Right from the day of its premiere, ‘Snowdrop’ has kickstarted a storm of controversies among Korean viewers. JTBC tried its best to pacify the angry viewers by releasing three episodes at once, but it wasn’t of much use. On December 22, a civic group called Declaration of Global Citizens in Korea went as far as filing a case against the series to stop the ongoing drama. Well, the official hearing from the Seoul Court on the airing of Snowdrop has just arrived, and I am sure that the news will make you vibe on ‘One-way Ticket.’
Despite staring BLACKPINK’s Kim Jisoo and Jung Hae-in, the latest episode recorded a low nationwide viewership rating of 2.751%. Now that’s certainly an increase from Episode 4’s 1.689 percent rating but didn’t cross the 3 percent rating like the first two episodes. With so much hate revolving around the storyline, the future of this story was really uncertain. Here, we have brought together everything about the judgment passed by the Seoul Court.
Why is Snowdrop Receiving Hate?
The show is accused of beautifying state violence and being unconstitutional towards their nation. The situation is so bad that about 300,00 citizens signed a national Blue House petition to take the drama off air. The makers tried resolving any sort of misunderstanding regarding the plot by airing three episodes at once, but the attempt backfired as it continued receiving hate from the viewers.
In case you haven’t seen the show yet, it follows the life of Eun Yeong-Ro, an ordinary student of Eun Yeong-Ro. Her life completely turns upside down when she comes across a North Korean spy, Lim Soo-Ho. She found him gravely injured in her room and being chased by cops. With a debt to pay back, Yeonh-Ro couldn’t abandon him in such a situation. She did everything to keep him hidden from the cops and the college faculty. Even in so much confusion and turmoil, the two eventually fell in love with each other.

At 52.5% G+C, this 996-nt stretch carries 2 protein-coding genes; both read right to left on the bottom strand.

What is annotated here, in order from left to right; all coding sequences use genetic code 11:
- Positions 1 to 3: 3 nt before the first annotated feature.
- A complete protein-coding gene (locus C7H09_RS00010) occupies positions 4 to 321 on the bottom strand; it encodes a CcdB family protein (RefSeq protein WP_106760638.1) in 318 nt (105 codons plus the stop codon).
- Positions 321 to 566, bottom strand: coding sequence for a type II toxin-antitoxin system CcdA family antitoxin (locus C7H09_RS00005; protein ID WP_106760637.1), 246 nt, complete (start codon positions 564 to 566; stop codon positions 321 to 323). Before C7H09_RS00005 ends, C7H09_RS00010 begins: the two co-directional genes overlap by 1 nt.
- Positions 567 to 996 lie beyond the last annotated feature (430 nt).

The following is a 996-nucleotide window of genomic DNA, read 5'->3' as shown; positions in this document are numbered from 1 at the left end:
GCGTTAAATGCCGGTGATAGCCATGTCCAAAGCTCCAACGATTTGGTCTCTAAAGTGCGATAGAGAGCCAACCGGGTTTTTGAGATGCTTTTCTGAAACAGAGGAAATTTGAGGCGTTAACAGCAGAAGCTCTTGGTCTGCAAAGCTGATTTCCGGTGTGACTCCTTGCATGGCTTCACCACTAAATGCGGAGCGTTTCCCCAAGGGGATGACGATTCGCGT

On December 29, the Seoul Western District Court dismissed the Declaration of Global Citizens in Korea’s application to stop airing Snowdrop. While the Blue House has not yet responded to the national petition, but a verdict from the Seoul Court should be enough to relieve the Snowdrop fans.
The court explained its judgment by stating, “Even if ‘Snowdrop’ is based on a distortion of history, the probability that the public will blindly accept them is low.” The final verdict made it clear that unless the show’s content directly provokes the civil group, it’s hard to argue if the show violates the rights of the group. Moreover, JTBC has assured that all the allegations of historical distortions are just misunderstandings that will be clarified in the upcoming episodes.
The court has rejected the application for an injunction raised by 'World Citizen Declaration' to ban the broadcast of JTBC #Snowdrop.
The episodes revolved around Soo-Ho’s relation with the unlawful power system. Soo-Ho is a spy from North Korea who was disguised as a student protestor. It turns out that the Agency for National Security Planning is the very organization that brought in spies from North Korea. The episodes portrayed the tug of war for power and money between the leaders of the two nations and how common people often get entangled in such dangerous affairs. I am looking forward to JTBC’s claims of resolving the controversies in future episodes.
Where to Watch Snowdrop?
Snowdrop is currently streaming on Disney+ but only in selective countries. Be sure to check the official site if you can stream it here. You may find Snowdrop in pirate websites too, but most of them are unsafe and filled with interruption, so I would suggest you watch the series legally for the best experience.